Artist's donation launches nonprofit Foundation dedicated to Katrina recovery

02/19/07 -- John Pope  - Launched with a donation of artist LeRoy Neiman's Mardi Gras work worth at least $285,000, a nonprofit foundation has been established by the Rex organization to receive money and award grants to help in the recovery from Hurricane Katrina.

The Pro Bono Publico Foundation, which is to be officially announced today, is an outgrowth of the storm-related initiative that one of Carnival's oldest krewes set up last year to raise money for organizations such as the Police Foundation and to bolster the development of charter schools. The foundation has been set up because the krewe needed a separate organization to handle the money it has received, said Stephen Hales, a member of the foundation's board.

The foundation takes its name from the Rex organization's Latin motto, which means "for the public good." Much of the money the foundation receives will go to charter schools, said Christian "Christy" Brown, the Rex spokesman who is chairman of the foundation's board.

One of the first contributions will come from the auction of 75 signed Neiman silk-screen prints of the Rex parade estimated to be worth $3,800 apiece. Though Neiman is best known for his depictions of athletes and the sports in which they compete, he created the poster after Ronald French, a Rex member and friend, invited him to ride in the 2001 Rex parade.

"It was an unforgettable experience," Neiman said in a telephone interview from New York City. "I kept taking my hood off, and Dr. French kept putting it back on, saying, 'You can't show your face.' "

When the Rex organization started seeking ways to raise money for its Katrina-related projects, French asked the artist to consider donating his works.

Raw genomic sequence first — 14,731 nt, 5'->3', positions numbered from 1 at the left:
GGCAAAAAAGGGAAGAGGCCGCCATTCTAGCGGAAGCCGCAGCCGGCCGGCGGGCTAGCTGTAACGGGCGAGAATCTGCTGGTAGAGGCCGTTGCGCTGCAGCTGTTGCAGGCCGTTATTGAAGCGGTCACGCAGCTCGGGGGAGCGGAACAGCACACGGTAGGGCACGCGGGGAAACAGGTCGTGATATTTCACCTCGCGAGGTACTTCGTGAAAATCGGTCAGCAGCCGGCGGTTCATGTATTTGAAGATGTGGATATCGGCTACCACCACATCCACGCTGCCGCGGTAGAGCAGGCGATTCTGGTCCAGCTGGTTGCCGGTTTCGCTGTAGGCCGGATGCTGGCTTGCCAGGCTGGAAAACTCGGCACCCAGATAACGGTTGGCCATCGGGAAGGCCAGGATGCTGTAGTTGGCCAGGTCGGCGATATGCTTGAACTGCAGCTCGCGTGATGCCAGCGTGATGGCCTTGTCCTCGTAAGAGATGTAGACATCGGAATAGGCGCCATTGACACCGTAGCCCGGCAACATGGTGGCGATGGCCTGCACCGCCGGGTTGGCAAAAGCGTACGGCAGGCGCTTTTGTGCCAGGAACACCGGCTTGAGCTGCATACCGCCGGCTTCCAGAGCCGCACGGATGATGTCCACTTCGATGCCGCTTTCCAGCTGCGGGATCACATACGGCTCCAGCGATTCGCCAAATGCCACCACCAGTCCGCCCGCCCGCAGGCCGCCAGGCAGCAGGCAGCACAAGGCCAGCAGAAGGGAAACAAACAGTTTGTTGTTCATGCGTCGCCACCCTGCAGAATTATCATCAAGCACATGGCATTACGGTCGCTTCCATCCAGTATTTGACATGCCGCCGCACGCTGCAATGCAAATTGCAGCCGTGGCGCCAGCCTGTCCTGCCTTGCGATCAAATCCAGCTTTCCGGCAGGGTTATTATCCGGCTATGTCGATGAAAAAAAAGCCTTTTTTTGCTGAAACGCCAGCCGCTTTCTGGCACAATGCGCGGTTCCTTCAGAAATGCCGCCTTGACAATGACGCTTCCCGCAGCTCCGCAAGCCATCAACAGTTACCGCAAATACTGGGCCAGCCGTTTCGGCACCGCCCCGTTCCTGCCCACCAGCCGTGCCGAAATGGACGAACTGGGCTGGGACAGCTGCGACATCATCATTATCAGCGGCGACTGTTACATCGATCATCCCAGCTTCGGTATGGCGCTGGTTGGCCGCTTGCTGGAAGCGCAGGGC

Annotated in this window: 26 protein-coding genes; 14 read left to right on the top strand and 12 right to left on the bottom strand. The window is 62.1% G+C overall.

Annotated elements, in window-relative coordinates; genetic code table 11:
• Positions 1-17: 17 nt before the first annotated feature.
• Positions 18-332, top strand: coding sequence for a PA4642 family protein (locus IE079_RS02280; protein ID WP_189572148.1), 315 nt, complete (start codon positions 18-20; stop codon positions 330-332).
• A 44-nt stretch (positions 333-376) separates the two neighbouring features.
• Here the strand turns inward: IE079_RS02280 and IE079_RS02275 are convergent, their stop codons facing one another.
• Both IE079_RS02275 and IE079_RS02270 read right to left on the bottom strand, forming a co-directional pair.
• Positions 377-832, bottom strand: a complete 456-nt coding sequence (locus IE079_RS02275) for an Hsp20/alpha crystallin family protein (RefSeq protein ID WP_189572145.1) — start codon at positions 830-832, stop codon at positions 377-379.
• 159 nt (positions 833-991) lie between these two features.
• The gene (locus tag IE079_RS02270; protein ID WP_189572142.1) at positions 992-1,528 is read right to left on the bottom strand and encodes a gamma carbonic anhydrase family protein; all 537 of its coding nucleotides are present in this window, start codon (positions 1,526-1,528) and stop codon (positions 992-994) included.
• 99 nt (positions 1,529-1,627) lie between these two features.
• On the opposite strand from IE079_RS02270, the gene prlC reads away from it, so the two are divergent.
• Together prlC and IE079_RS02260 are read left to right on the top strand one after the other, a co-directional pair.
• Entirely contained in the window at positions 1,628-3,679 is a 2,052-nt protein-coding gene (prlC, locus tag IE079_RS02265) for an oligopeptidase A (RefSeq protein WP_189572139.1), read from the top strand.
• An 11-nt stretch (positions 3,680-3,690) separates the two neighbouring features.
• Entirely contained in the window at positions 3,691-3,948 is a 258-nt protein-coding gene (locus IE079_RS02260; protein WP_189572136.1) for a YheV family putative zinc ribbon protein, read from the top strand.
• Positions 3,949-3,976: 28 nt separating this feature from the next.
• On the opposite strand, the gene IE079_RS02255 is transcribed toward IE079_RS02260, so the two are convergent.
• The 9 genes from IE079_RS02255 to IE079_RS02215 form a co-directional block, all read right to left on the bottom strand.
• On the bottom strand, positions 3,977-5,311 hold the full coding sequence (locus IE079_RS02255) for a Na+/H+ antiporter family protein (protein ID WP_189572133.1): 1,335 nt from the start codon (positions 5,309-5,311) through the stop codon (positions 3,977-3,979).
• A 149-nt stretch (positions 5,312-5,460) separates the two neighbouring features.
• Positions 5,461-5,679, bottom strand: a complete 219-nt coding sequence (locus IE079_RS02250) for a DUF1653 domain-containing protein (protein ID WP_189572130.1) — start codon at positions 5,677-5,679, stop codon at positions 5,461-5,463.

Neiman responded with 75 prints of "Mardi Gras Parade," issued in 2002. The bright picture, which measures 2 feet by 3 feet, depicts the Rex parade moving through a jubilant throng.

It has two touches that French's son William suggested: a tiny picture of Neiman himself, standing in the middle of the crowd, and a flasher, who is discreetly lifting her T-shirt on a balcony.

"I'm just happy to have made the contribution," Neiman said of the donation. "It's a wonderful opportunity to have your work function in some way that can benefit, and not just someone buying the picture. It makes the artist feel noble."

While the foundation is designed to benefit a broad range of public-spirited projects and groups, Neiman stipulated that money from the sale of his prints be used only for educational purposes.

Money for the foundation -- perhaps as much as $35,000 -- also is being raised through the sale of purple, green and gold carabiners, which are Carnival-colored spring-loaded metal rings often used by rock and mountain climbers. They are also used to affix camping tools to backpacks.

Like last year's rubber bracelets, the carabiners, each of which bears the inscription "Rex Supports Education," are being sold to members to throw in Tuesday's parade.

This source of income raised about $25,000 last year, Brown said, and it was matched with $25,000 from the Renew New Orleans Foundation. The money was given to the Police Foundation to help police officers and other first responders who had lost their homes to Katrina's onslaught.

The charter-school and fund-raising initiatives, along with a volunteer program to clean up the St. Charles Avenue parade route, were set up last year by the Rex organization as part of the hurricane-recovery effort.

Originally, Rex's charter-school initiative, which Hales leads, was designed to deploy krewe members to schools that needed them, not only to be all-purpose volunteers but also to offer their skills in such fields as contracting, insurance, accounting, architecture and legal representation.

But when people and groups wanted to send money, Rex had to set up an organization to receive donations and make grants that would respond to the needs of the community, Hales said.

The result was the new foundation.

Its Web site,, which is still being developed, will have grant-application forms that prospective applicants will be able to download, Hales said.

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